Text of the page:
Hanks v. Rogers, No. 15-11295 (5th Cir. 2017)

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Justia Opinion Summary

Plaintiff filed suit under 42 U.S.C. 1983, alleging that defendant used excessive force against him in violation of the Fourth Amendment. The district court granted summary judgment to defendant based on qualified immunity. The court held that plaintiff met his burden of rebutting defendant's qualified immunity defense. The court concluded that plaintiff alleged facts which, when viewed in the manner most favorable to him, would establish a violation of plaintiff's Fourth Amendment right to be free from excessive force during a seizure. The court also concluded that the constitutional right at issue was clearly established at the time of the incident, and that defendant's conduct was objectively unreasonable in light of then-existing clearly established law. In this case, defendant stopped plaintiff for a minor traffic offense and abruptly escalated to a takedown; plaintiff presented no immediate threat or flight of risk; and plaintiff offered, at most, passive resistance, including asking whether he was under arrest. Accordingly, the court reversed and remanded.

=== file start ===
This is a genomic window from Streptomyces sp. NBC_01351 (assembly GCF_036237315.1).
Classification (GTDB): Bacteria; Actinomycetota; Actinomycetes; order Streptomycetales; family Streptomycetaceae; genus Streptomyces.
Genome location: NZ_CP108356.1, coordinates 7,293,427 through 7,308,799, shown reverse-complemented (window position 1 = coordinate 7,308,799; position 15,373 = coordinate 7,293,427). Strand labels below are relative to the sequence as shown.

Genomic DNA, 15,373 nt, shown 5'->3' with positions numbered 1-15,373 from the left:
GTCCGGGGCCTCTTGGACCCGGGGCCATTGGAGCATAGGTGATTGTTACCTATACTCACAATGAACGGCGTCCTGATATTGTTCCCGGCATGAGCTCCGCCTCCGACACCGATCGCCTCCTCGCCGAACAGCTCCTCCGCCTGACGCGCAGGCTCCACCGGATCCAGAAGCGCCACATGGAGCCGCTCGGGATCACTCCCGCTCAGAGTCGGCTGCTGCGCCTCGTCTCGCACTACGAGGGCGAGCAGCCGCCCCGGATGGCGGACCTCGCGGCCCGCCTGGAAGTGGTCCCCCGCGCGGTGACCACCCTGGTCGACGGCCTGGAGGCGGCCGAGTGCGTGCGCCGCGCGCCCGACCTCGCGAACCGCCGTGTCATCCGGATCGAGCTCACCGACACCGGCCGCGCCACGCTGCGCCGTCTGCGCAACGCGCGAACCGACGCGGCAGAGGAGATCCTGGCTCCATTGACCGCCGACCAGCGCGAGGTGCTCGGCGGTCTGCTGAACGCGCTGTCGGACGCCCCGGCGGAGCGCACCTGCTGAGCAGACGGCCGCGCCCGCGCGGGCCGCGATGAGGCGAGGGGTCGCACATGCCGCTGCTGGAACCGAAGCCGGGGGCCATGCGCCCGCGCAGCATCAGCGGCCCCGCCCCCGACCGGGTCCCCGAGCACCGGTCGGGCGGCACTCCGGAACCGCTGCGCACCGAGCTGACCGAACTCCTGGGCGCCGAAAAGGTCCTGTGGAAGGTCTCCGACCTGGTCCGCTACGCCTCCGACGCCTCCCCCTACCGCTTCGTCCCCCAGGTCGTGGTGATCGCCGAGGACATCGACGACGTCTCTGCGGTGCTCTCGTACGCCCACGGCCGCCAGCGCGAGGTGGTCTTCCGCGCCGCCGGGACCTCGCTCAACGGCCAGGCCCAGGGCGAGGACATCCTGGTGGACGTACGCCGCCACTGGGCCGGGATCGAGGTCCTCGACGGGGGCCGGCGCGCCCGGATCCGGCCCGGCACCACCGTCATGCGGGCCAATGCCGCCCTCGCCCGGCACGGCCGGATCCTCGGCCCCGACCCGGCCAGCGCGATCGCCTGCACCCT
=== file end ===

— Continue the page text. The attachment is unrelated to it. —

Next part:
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Case: 15-11295 Document: 00513940670 Page: 1 Date Filed: 04/05/2017 IN THE UNITED STATES COURT OF APPEALS FOR THE FIFTH CIRCUIT No. 15-11295 United States Court of Appeals Fifth Circuit FILED April 5, 2017 MARCUS HANKS, Lyle W. Cayce Clerk Plaintiff - Appellant v. OFFICER RANDALL ROGERS, Individually, Defendant - Appellee Appeal from the United States District Court for the Northern District of Texas Before ELROD, SOUTHWICK, and GRAVES, Circuit Judges. JAMES E. GRAVES, JR., Circuit Judge: Below, the district court dismissed Marcus Hanks’s Section 1983 claim against a police officer, Randall Rogers, at summary judgment on the basis of qualified immunity. We REVERSE and REMAND to the district court for further proceedings consistent with this opinion. 1 This court has previously denied Hanks’s motion to file out of time a motion for reconsideration in his separate appeal of the district court’s dismissal of claims against the City of Grand Prairie, Texas. We therefore decline to consider arguments raised in Hanks’s initial brief regarding those claims. 1 Case: 15-11295 Document: 00513940670 Page: 2 Date Filed: 04/05/2017 No. 15-11295 FACTUAL BACKGROUND 2 On the evening of February 26, 2013, Hanks was driving slowly along Interstate 30 in Grand Prairie, Texas. Hanks hoped to find his cellular telephone on the shoulder of the road—Hanks accidentally left the phone on top of his car at the outset of his trip, and, upon realizing his mistake, aimed to find where the phone slid off along the roadway. Officer Rogers, a member of the Grand Prairie Police Department, observed Hanks driving with his vehicle’s hazard lights engaged and approximately 20 miles per hour under the interstate speed limit. Rogers turned on his patrol car’s emergency lights, and Hanks immediately pulled his car onto the shoulder of the interstate. Officer Rogers stopped his patrol car a short distance behind Hanks’s vehicle and walked to Hanks’s passenger-side front window. Once at the window, Officer Rogers stated that he had stopped Hanks because Hanks was driving 20 miles per hour below the speed limit. Hanks told Officer Rogers that he was searching for his phone. After a brief exchange regarding the phone, Officer Rogers asked Hanks to produce his driver’s license and insurance. Hanks immediately presented his driver’s license. Hanks could not, however, locate an insurance card for the vehicle, which he had borrowed with permission from a relative. After waiting silently at the window for almost one minute, Officer Rogers stated that he would “be right back.” Only a second or two later, Officer Rogers instructed Hanks to “step out of the vehicle and come to the back.” According to Officer Rogers, he ordered Hanks to exit the vehicle “[i]n an attempt to decrease . . . Hanks’ anger.” Officer Rogers states that when he The record on appeal contains an audiovisual recording of the encounter captured by a camera in Officer Rogers’s police vehicle. The recording may be accessed via the following internet link: http://www.ca5.uscourts.gov/opinions/pub/15/15-11295.mp4. 2 2 Case: 15-11295 Document: 00513940670 Page: 3 Date Filed: 04/05/2017 No. 15-11295 asked Hanks for his driver’s license and insurance, “Hanks appeared upset and began to cuss at [Officer Rogers] for stopping him.” Hanks denies that he “cuss[ed] at or act[ed] aggressive to Officer Rogers” while sitting in the vehicle. Hanks did not immediately exit his vehicle. Instead, he questioned the basis for Officer Rogers’s instruction. Officer Rogers repeated his instruction six times during the approximately 45-second exchange, and also calmly told Hanks to “put his stuff up.” Hanks exited the vehicle after Officer Rogers adopted a more assertive tone and added “do it now” to his instruction. As Hanks exited the vehicle, Officer Rogers turned his back to Hanks’s car for about three seconds and walked towards his patrol car. Officer Rogers next pointed his flashlight at a spot on the ground between the two vehicles and instructed Hanks to stand there. Hanks silently complied with that instruction. While walking to the spot Officer Rogers indicated, Hanks pulled his shirt sleeves up to his elbows. Hanks also placed his right hand into his pants pocket for about three seconds. Officer Rogers instructed Hanks to take his hands out of his pockets, but by that time Hanks only had his thumbs tucked inside his pockets. In response to the instruction, Hanks said, “what?” Officer Rogers repeated his instruction, and Hanks lifted his hands to his waist, palms towards Officer Rogers, while saying “my hands aren’t in my pockets.” Officer Rogers then instructed Hanks to place his hands on the rear of Hanks’ vehicle. In response to Officer Rogers’s command to place his hands on the car, Hanks moved towards the rear of his vehicle while saying, “for what? I . . . did nothing.” Hanks initially leaned back against the rear of his vehicle, but after about one or two seconds, and in response to Officer Rogers repeating his commands while drawing his taser, Hanks turned his back to Officer Rogers and placed his hands on the trunk of his car. 3 Case: 15-11295 Document: 00513940670 Page: 4 Date Filed: 04/05/2017 No. 15-11295 Within two or three seconds, Officer Rogers next instructed Hanks to put his hands behind his head. Hanks immediately raised his left hand to the back of his head, and placed his right hand behind his head moments later, simultaneously with Officer Rogers’ repetition of the command. As soon as Hanks’s hands reached the back of his head, Officer Rogers instructed Hanks to “go to [Hanks’s] knees.” In response, Hanks looked over his right shoulder and asked, “for what?” Hanks simultaneously moved his hands to his rear, so that they were folded behind his back with his empty palms facing Officer Rogers. Officer Rogers repeated his command twice more over the next five seconds, and, with his hands still plainly visible behind his back, Hanks looked over his left shoulder to ask whether he was under arrest. Officer Rogers responded by repeating his command, and Hanks said something inaudible on the recording before again asking whether he was under arrest. Officer Rogers only responded by repeating his command. About five seconds after Hanks asked whether he was under arrest for the second time, and immediately after Officer Rogers repeated his command for Hanks to “go to [his] knees,” Hanks made a small lateral step with his left foot. When Hanks took this small step, his empty hands remained surrendered behind his back. He continued to face away from Officer Rogers, so his hands stayed in Officer Rogers’s view. Officer Rogers still had his taser trained on Hanks. Almost simultaneously with Hanks’s small step, Officer Rogers rushed towards Hanks and administered a blow to Hanks’s upper back or neck (the parties refer to this as a “half spear”). The blow forced Hanks’s upper body onto the trunk of his vehicle. Officer Rogers maintained contact with Hanks as Hanks shifted onto the ground. Once on the ground, Hanks laid face-down and placed his hands behind his back. Hanks offered no resistance while Officer Rogers handcuffed him. 4 Case: 15-11295 Document: 00513940670 Page: 5 Date Filed: 04/05/2017 No. 15-11295 Later, while sitting in Officer Rogers’s patrol car, Hanks requested medical care. Officer Rogers issued Hanks a traffic citation, and medics transported Hanks to Baylor Medical Center. Hanks states that he received treatment for “Assault; Contusion; Strain; [and] Acute Myofascial Strain” and received prescriptions for pain medications. Hanks asserts that the blow administered by Officer Rogers has caused him “continuous pain in [his] upper back, neck, head, and ribs,” as well as psychological fear. The Grand Prairie Police Department subsequently conducted an investigation that led to Officer Rogers’s indefinite suspension. The department’s investigation concluded Officer Rogers’s “half spear . . . was not objectively reasonable to bring the incident under control . . . based on Mr. Hanks’ lack of resistance.” The department’s investigation noted Officer Rogers’s “fail[ure] to communicate to a citizen [i.e., Hanks] [that] he was under arrest.” Notably, the investigation report viewed Hanks as a “compliant subject.” PROCEDURAL HISTORY Several months after the incident, on December 16, 2013, Hanks filed a complaint against Officer Rogers and the City of Grand Prairie. Hanks’s complaint included a claim against Officer Rogers under 42 U.S.C. § 1983, alleging Officer Rogers used excessive force against him in violation of the Fourth Amendment. On August 6, 2015, the district court granted summary judgment in favor of Officer Rogers on the basis of his qualified immunity defense. In relevant part, the district court concluded that, “[e]ven drawing all inferences in light most favorable to [Hanks], [Hanks] has not shown that the force used was objectively unreasonable.” The district court entered a final judgment dismissing Hanks’s claims against Officer Rogers with prejudice on the same day. 5 Case: 15-11295 Document: 00513940670 Page: 6 Date Filed: 04/05/2017 No. 15-11295 On September 3, 2015, Hanks moved for a new trial, challenging the district court’s grant of summary judgment in favor of Officer Rogers. Considering the motion as a motion for reconsideration, the district court denied the requested relief on December 2, 2015. Hanks appealed from the final order denying his motion for a new trial on December 30, 2015. STANDARD OF REVIEW “This court reviews de novo the district court’s resolution of legal issues on a motion for summary judgment on the basis of qualified immunity.” Griggs v. Brewer, 841 F.3d 308, 311 (5th Cir. 2016). “Summary judgment is proper when there is no genuine dispute as to any material fact and the movant is entitled to judgment as a matter of law.” Id. at 311–312. “In reviewing an appeal from summary judgment, we ‘view the facts in the light most favorable to the non-moving party and draw all reasonable inferences in its favor.’” Id. at 312 (quoting Deville v. Marcantel, 567 F.3d 156, 163–64 (5th Cir. 2009)). However, “[Scott v. Harris] instructs that a plaintiff’s version of the facts should not be accepted for purposes of qualified immunity when it is ‘blatantly contradicted’ and ‘utterly discredited’ by video recordings.” Curran v. Aleshire, 800 F.3d 656, 664 (5th Cir. 2015) (quoting Scott v. Harris, 550 U.S. 372, 380–81 (2007)). ANALYSIS “A qualified immunity defense alters the usual summary judgment burden of proof.” Brown v. Callahan, 623 F.3d 249, 253 (5th Cir. 2010). “Once an official pleads the defense, the burden then shifts to the plaintiff, who must rebut the defense by establishing a genuine fact issue as to whether the official's allegedly wrongful conduct violated clearly established law.” Id. “In determining qualified immunity, courts engage in a two-step analysis.” Griggs v. Brewer, 841 F.3d 308, 312 (5th Cir. 2016). “First, they 6 Case: 15-11295 Document: 00513940670 Page: 7 Date Filed: 04/05/2017 No. 15-11295 assess whether a statutory or constitutional right would have been violated on the facts alleged.” Id. “Second, they determine whether the defendant’s actions violated clearly established statutory or constitutional rights of which a reasonable person would have known.” Id. at 312–13. “In excessive force cases, ‘the second prong of the analysis is better understood as two separate inquiries: whether the allegedly violated constitutional rights were clearly established at the time of the incident; and, if so, whether the conduct of the defendants was objectively unreasonable in light of that then clearly established law.’” Id. at 313 (quoting Tarver v. City of Edna, 410 F.3d 745, 750 (5th Cir. 2005). “If officers of reasonable competence could disagree as to whether the plaintiff's rights were violated, the officer's qualified immunity remains intact.” Id. (quoting Tarver, 410 F.3d at 750). At the first step, we conclude Hanks has alleged facts which, when viewed in the manner most favorable to him, would establish a violation of Hanks’s Fourth Amendment right to be free from excessive force during a seizure. Turning to the second step, we conclude the constitutional right at issue was clearly established at the time of the incident, and that Officer Rogers’s conduct was objectively unreasonable in light of then-existing clearly established law. We therefore hold that Hanks has met his burden of rebutting Officer Rogers’s qualified immunity defense. I. Constitutional Violation “To prevail on an excessive-force claim, [a plaintiff] must show ‘(1) injury, (2) which resulted directly and only from a use of force that was clearly excessive, and (3) the excessiveness of which was clearly unreasonable.’” Cooper v. Brown, 844 F.3d 517, 522 (5th Cir. 2016) (quoting Elizondo v. Green, 671 F.3d 506, 510 (5th Cir. 2012) and Collier v. Montgomery, 569 F.3d 214, 218 (5th Cir. 2009)). Our precedents recognize that inquiries regarding whether a use of force was “clearly excessive” or “clearly unreasonable . . . are often 7 Case: 15-11295 Document: 00513940670 Page: 8 Date Filed: 04/05/2017 No. 15-11295 intertwined,” Poole v. City of Shreveport, 691 F.3d 624, 628 (5th Cir. 2012), and we consider those questions together below. We conclude that Hanks has adduced sufficient evidence regarding each element of an excessive force claim to survive summary judgment. A. Injury “[W]e no longer require ‘significant injury’ for excessive force claims,” Tarver v. City of Edna, 410 F.3d 745, 752 (5th Cir. 2005) (citing Harper v. Harris County, Tex., 21 F.3d 597, 600 (5th Cir. 1994)), but “the injury must be more than de minimis,” id. (citing Williams v. Bramer, 180 F.3d 699, 703 (5th Cir.1999)). Officer Rogers contends that Hanks’s injuries “are de minimis, and are thus insufficient to support a claim for excessive force.” Appellee’s Br. at 26. We disagree. On the night of his encounter with Officer Rogers, Hanks received medical treatment at the Baylor Medical Center at Irving. There, he received a diagnosis noting contusions, acute strains, and bruised ribs. Hanks received two prescriptions for pain medication and a form releasing him from work for two days. According to Hanks, he still experiences pain in his upper back, neck, head, and ribs as a result of the encounter. Hanks’s allegations, read in light of the contemporaneous medical documentation in the record, state more than a de minimis injury. B. Clearly excessive and clearly unreasonable use of force “Excessive force claims are necessarily fact-intensive; whether the force used is ‘excessive’ or ‘unreasonable’ depends on ‘the facts and circumstances of each particular case.’” Deville, 567 F.3d at 167 (quoting Graham v. Connor, 490 U.S. 386, 396 (1989)). “Factors to consider include ‘the severity of the crime at issue, whether the suspect poses an immediate threat to the safety of the 8 Case: 15-11295 Document: 00513940670 Page: 9 Date Filed: 04/05/2017 No. 15-11295 officers or others, and whether he is actively resisting arrest or attempting to evade arrest by flight.’” Id. (quoting Graham, 490 U.S. at 396). “The calculus of reasonableness must embody allowance for the fact that police officers are often forced to make split-second judgments—in circumstances that are tense, uncertain, and rapidly evolving—about the amount of force that is necessary in a particular situation.” Graham, 490 U.S. at 396–97. “We must adopt ‘the perspective of a reasonable officer on the scene, rather than judge with the 20/20 vision of hindsight.’” Cooper, 844 F.3d at 522 (brackets omitted) (quoting Graham, 490 U.S. at 396). “Our inquiry is ‘whether the officer’s actions were objectively reasonable in light of the facts and circumstances confronting him, without regard to his underlying intent or motivation.’” Cooper, 844 F.3d at 522 (brackets and internal quotations omitted) (quoting Graham, 490 U.S. at 397). We conclude that under the circumstances documented in the recording in this case, a reasonable officer on the scene would have known that suddenly resorting to physical force as Officer Rogers did would be clearly excessive and clearly unreasonable. 1. Severity of violations Officer Rogers stopped Hanks for driving 20 miles per hour below the posted speed limit. Hanks was unable to produce proof of insurance for the vehicle he was driving in the time Officer Rogers allowed. 3 These “minor traffic violation[s] . . . ma[de] the need for force substantially lower than if [Hanks] had been suspected of a serious crime.” See Deville, 567 F.3d at 167. The Grand Prairie Police Department’s investigation of this incident concluded that “Mr. Hanks was not given sufficient time to attempt to locate his proof of insurance . . . .” 3 9 Case: 15-11295 Document: 00513940670 Page: 10 Date Filed: 04/05/2017 No. 15-11295 2. Immediate safety threat Mindful that “[w]e must adopt ‘the perspective of a reasonable officer on the scene, rather than judge with the 20/20 vision of hindsight,’” Cooper, 844 F.3d at 522 (brackets omitted) (quoting Graham, 490 U.S. at 396), we nonetheless perceive little basis in the recording from which Officer Rogers could have reasonably viewed Hanks as “an immediate threat to the safety of [Officer Rogers] or others,” Graham, 490 U.S. at 396, at the moment Officer Rogers applied the “half spear.” We reach this conclusion even accepting, for the sake of argument, that Officer Rogers might reasonably have feared Hanks had a concealed weapon. 4 The recording shows that for approximately the last thirty seconds before the blow—more than half of the total time between when Hanks exited his vehicle and when Officer Rogers took him to the ground—Hanks stood facing away from Officer Rogers. Throughout that time, Hanks displayed his empty hands on the trunk of his car, on the back of his head, and then behind his back. During those last thirty seconds, Officer Rogers kept his taser at the ready, trained on Hanks’ back. Hanks’s resistance “was, at most, passive,” Deville, 567 F.3d at 167, and consisted chiefly of remaining on his feet for about twenty seconds after Officer Rogers’ first order to kneel, during which time Hanks twice asked whether he was under arrest. We cannot conclude that a reasonable officer would have, under these circumstances, perceived an “immediate threat” warranting a physical takedown. 3. Resistance or evasion As just discussed, Hanks displayed, at most, passive resistance and made no attempt to flee. In the moment before Officer Rogers administered the Officer Rogers later stated that he “intended to perform a Terry frisk for weapons,” and Hanks briefly placed a hand into his pants pocket while walking to the back of his car. 4 10 Case: 15-11295 Document: 00513940670 Page: 11 Date Filed: 04/05/2017 No. 15-11295 “half spear,” the recording shows that Hanks took a small lateral step with his left foot. It is not clear from the recording whether Officer Rogers rushed towards and made contact with Hanks in response to, or merely simultaneously with, Hanks’s lateral step. It is clear, however, that Hanks’s step was not accompanied by any obvious signs of violence or flight: Hanks did not turn his body or move his hands, which remained folded behind his back and plainly visible to Officer Rogers. Under the circumstances reflected in the recording, we cannot conclude that a reasonable officer would have perceived active resistance or an attempt to flee. Having considered the Graham factors, as instructed by Deville, 567 F.3d at 167, we conclude that Officer Rogers applied clearly excessive and unreasonable force when he employed the “half spear” takedown against Hanks. * * * In sum, we hold that Hanks adequately pled a constitutional violation and has offered sufficient evidence to survive summary judgment. II. Clearly established law Because we conclude Hanks has sufficiently alleged an excessive force claim, we next consider “whether [Officer Rogers’s] use of force, though a violation of the Fourth Amendment, was nevertheless objectively reasonable in light of clearly established law at the time the challenged conduct occurred.” See Bush v. Strain, 513 F.3d 492, 501 (5th Cir. 2008). “Qualified immunity attaches when an official’s conduct ‘does not violate clearly established statutory or constitutional rights of which a reasonable person would have known.’” White v. Pauly, 137 S.Ct. 548, 551 (2017) (quoting Mullenix v. Luna, 136 S.Ct. 305, 308 (2015)). A right may be clearly established without “a case directly on point,” but “existing precedent must have placed the statutory or 11 Case: 15-11295 Document: 00513940670 Page: 12 Date Filed: 04/05/2017 No. 15-11295 constitutional question beyond debate.” See id. (quoting Mullenix, 136 S.Ct. at 308). “[C]learly established law must be ‘particularized’ to the facts of the case,” id. at 552 (quoting Anderson v. Creighton, 483 U.S. 635, 640 (1987)), and “should not be defined ‘at a high level of generality,’” id. (quoting Ashcroft v. al–Kidd, 563 U.S. 731, 742 (2011)). In other words, outside of “an obvious case,” the law is only “clearly established” if a prior case exists “where an officer acting under similar circumstances . . . was held to have violated the Fourth Amendment.” Id. In “an obvious case,” Graham and Garner 5 may supply the “clearly established law.” Id. (quoting Brosseau v. Haugen, 543 U.S. 194, 199 (2004) (per curiam)); see also Cooper, 844 F.3d at 524. In this case, we conclude that on the night Officer Rogers stopped Hanks, clearly established law demonstrated that an officer violates the Fourth Amendment if he abruptly resorts to overwhelming physical force rather than continuing verbal negotiations with an individual who poses no immediate threat or flight risk, who engages in, at most, passive resistance, and whom the officer stopped for a minor traffic violation. See Deville, 567 F.3d at 167–69 (finding qualified immunity inappropriate where, taking the facts in the light most favorable to the plaintiff, an officer making a minor traffic stop overpowered an individual who displayed, at most, passive resistance, and presented no safety threat or flight risk); see also Doss v. Helpenstell, 626 Fed. App’x 453, 459–60 (5th Cir. 2015) (unpublished) (construing Deville as clearly establishing that an officer should receive no qualified immunity if he “quickly escalate[s]” an encounter with a non-threatening, passively-resisting driver who posed little risk of escape by employing overwhelming force “rather than continu[ing] to negotiate”); Brothers v. Zoss, 837 F.3d 513, 520 (5th Cir. 2016) 5 Tennessee v. Garner, 471 U.S. 1 (1985). 12 Case: 15-11295 Document: 00513940670 Page: 13 Date Filed: 04/05/2017 No. 15-11295 (“In denying qualified immunity, we have placed weight on the quickness with which law enforcement personnel have escalated from negotiation to force.”) (citing Newman v. Guedry, 703 F.3d 757, 763 (5th Cir. 2012) and Deville, 567 F.3d at 167–68). This is, moreover, an “obvious case” in which the Graham’s standards independently and clearly establish the basis for our decision. A. Prior cases clearly established the contours of the right at issue “Fourth Amendment jurisprudence has long recognized that the right to make an arrest or investigatory stop necessarily carries with it the right to use some degree of physical coercion or threat thereof to effect it.” Graham, 490 U.S. at 396 (1989). But even an officer who may lawfully use or threaten force must appropriately calibrate the amount of force he employs to the need for force he confronts. See Deville, 567 F.3d at 167. Officer Rogers faced an individual who, at times, did not immediately comply with instructions. “Officers may consider a suspect’s refusal to comply with instructions during a traffic stop in assessing whether physical force is needed to effectuate the suspect’s compliance.” Id. (citations omitted). “However, officers must assess not only the need for force, but also ‘the relationship between the need and the amount of force used.’” Id. (quoting Gomez v. Chandler, 163 F.3d 921, 923 (5th Cir.1999)). Where, as here, an individual stopped for a minor traffic offense offers, at most, passive resistance 6 and presents no threat or flight risk, abrupt application of physical force rather than continued verbal negotiating (which may include threats of force) is clearly unreasonable and excessive. See Deville, 567 F.3d at 167–69. In Deville, for example, the facts, taken in the manner most favorable to the plaintiff, showed: (1) the plaintiff was “stopped for a minor traffic As previously noted, the Grand Prairie Police Department’s investigation viewed Hanks as a “compliant subject.” 6 13 Case: 15-11295 Document: 00513940670 Page: 14 Date Filed: 04/05/2017 No. 15-11295 violation—exceeding the 40 mph speed limit by 10 mph . . .;” (2) the plaintiff showed no signs of flight or threat, despite still sitting behind the wheel of a vehicle; and (3) the plaintiff’s “resistance was, at most, passive in that she merely refused to leave her grandchild and exit the vehicle until [her husband] came to get the child.” Id. at 167. We identified sufficient evidence in the plaintiff’s deposition testimony from which “[a] reasonable jury could infer . . . that [the officer] engaged in very little, if any, negotiation with [the plaintiff]— and find that he instead quickly resorted to breaking her driver’s side window and dragging her out of the vehicle.” Id. at 168. Both parties’ experts agreed “that continued negotiations are more appropriate than actual force where the suspect is only stopped for a minor traffic offense and is making no attempt to flee.” Id. Similarly, in this case, Officer Rogers stopped Hanks for a minor traffic violation (driving 20 miles per hour under the speed limit), the recording does not suggest that Hanks posed a threat or flight risk, and Hanks’s resistance to instructions was, at most, passive. By actually exiting his car, Hanks offered more compliance than the Deville plaintiff. He also lowered the risk that he might flee in the vehicle or produce a concealed weapon from within it. 7 For the last thirty seconds before Officer Rogers administered the “half spear,” Hanks stood facing away from Officer Rogers, presenting his empty hands on the trunk of his car, the back of his head, and finally behind his back. Officer Rogers kept his taser at the ready and trained on Hanks’s back the entire time. Under such circumstances, which favor the plaintiff even more than those presented in Deville, our case law clearly establishes that Officer Rogers should A vehicle may be a means of flight, see, e.g., Scott v. Harris, 550 U.S. 372, 374 (2007), a weapon, see, e.g., Brothers v. Zoss, 837 F.3d 513, 519 (5th Cir. 2016) (“A motor vehicle can be used as a dangerous weapon. . . .”), or may conceal weapons, see id. (“[A] reasonable officer could have feared that [the arrestee] might have a weapon . . . in the pickup.”). 7 14 Case: 15-11295 Document: 00513940670 Page: 15 Date Filed: 04/05/2017 No. 15-11295 have continued to verbally negotiate—including by threatening force, if necessary—rather than abruptly resorting to “actual” physical force. 8 See Deville, 467 F.3d at 168. Our decision in Poole is not to the contrary. The Poole majority stated that the plaintiff had “in response to [one officer’s] command to turn around and [a second officer’s] attempt to handcuff him, back[ed] away from the officers and then actively resist[ed] their efforts to turn him around.” 691 F.3d at 631 (5th Cir. 2012). Hanks presented his hands behind his back, did not move away from Officer Rogers, and offered no active physical resistance even after Officer Rogers applied the “half spear.” The Poole majority concluded that the officers responded with “‘measured and ascending’ actions that corresponded to [the plaintiff’s] escalating verbal and physical resistance.” Id. at 629 (quoting Galvan v. City of San Antonio, 435 Fed. App’x 309, 311 (5th Cir.2010)). Officer Rogers, in contrast, escalated his actions at a point where Hanks’s verbal and passive physical resistance was on the decline. 9 Officer Rogers escalated this encounter from his first verbal command to kneel to the application of overwhelming physical force in the space of just twenty seconds. During those twenty seconds, Hanks twice asked, to no avail, whether he was under arrest. The fact that our law clearly establishes the unreasonableness of such a sudden escalation does not, of course, suggest that police may never employ some degree of force against a nonthreatening, passively-resisting individual who presents no flight risk. This case merely requires us to recognize that if police cannot abruptly resort to actual force where such an individual has refused instructions to exit her vehicle for a long enough period of time for the officer who initiated the traffic stop to call for and obtain backup, see Deville, 567 F.3d at 161–62, Officer Rogers could not suddenly deploy actual force in response to Hanks’s briefer reluctance to kneel. 8 Immediately before Officer Rogers produced a taser, Hanks was leaning back against the trunk of his car with his hands near his pockets, despite Officer Rogers’s repeated commands for Hanks to place his hands on the car. After Officer Rogers produced the taser, Hanks complied with the instruction. Seconds later, Hanks complied with Officer Rogers’s directive to place his hands behind his head. When Officer Rogers told Hanks to “go to [his] knees,” Hanks folded his hands behind his back (Officer Rogers stood behind Hanks) and asked whether he was under arrest. Though Hanks did not immediately drop to his knees, the recording shows that Hanks had assumed a more compliant, unthreatening position than had been displayed before Officer Rogers produced his taser. 9 15 Case: 15-11295 Document: 00513940670 Page: 16 Date Filed: 04/05/2017 No. 15-11295 B. Graham clearly establishes the violation in this obvious case Though we conclude Deville clearly proscribed Officer Rogers’s actions, we also view this as an “obvious” instance of excessive force in light of the factors set forth in Graham. Graham directs us to consider the “facts and circumstances of each particular case, including the severity of the crime at issue, whether the suspect poses an immediate threat to the safety of the officers or others, and whether he is actively resisting arrest or attempting to evade arrest by flight.” Cooper, 844 F.3d at 522 (quoting Graham, 490 U.S. at 396). As noted above, all of these factors strongly favor Hanks. No reasonable officer who is aiming a taser at the back of an individual such as Hanks—i.e., an individual who (1) was stopped for a minor traffic violation; (2) exited his car and has his hands displayed behind his back, thus presenting no immediate threat or flight risk; and (3) has displayed, at most, passive resistance, including asking whether he was under arrest—would escalate the situation via a physical takedown only seconds after ordering that individual to kneel. 10 * * * We hold that on Feb. 26, 2013, clearly established law demonstrated, and Graham makes obvious, that it was clearly unreasonable and excessive for Officer Rogers to abruptly escalate the encounter via a physical takedown where (1) Officer Rogers stopped Hanks for a minor traffic offense; (2) immediately before the takedown, Officer Rogers had his taser aimed at Hanks’s back while Hanks stood against his vehicle, facing away from Officer Rogers, with his empty hands displayed behind his back, presenting no Officer Rogers notes that the record contains a letter from a Grand Prairie personnel and training officer that states Officer Rogers “would have been ok with a Taser Deployment” during the encounter. That letter does not trump our analysis of the objective reasonableness of Officer Roger’s actions for the same reasons that the district court correctly acknowledged its prerogative to reject the Grand Prairie Police Department’s conclusion that Officer Rogers’s use of force was “not objectively reasonable.” 10 16 Case: 15-11295 Document: 00513940670 Page: 17 Date Filed: 04/05/2017 No. 15-11295 immediate threat or flight risk; and (3) Hanks offered, at most, passive resistance, including asking whether he was under arrest. CONCLUSION Accordingly, we REVERSE and REMAND to the district court for further proceedings consistent with this opinion. 17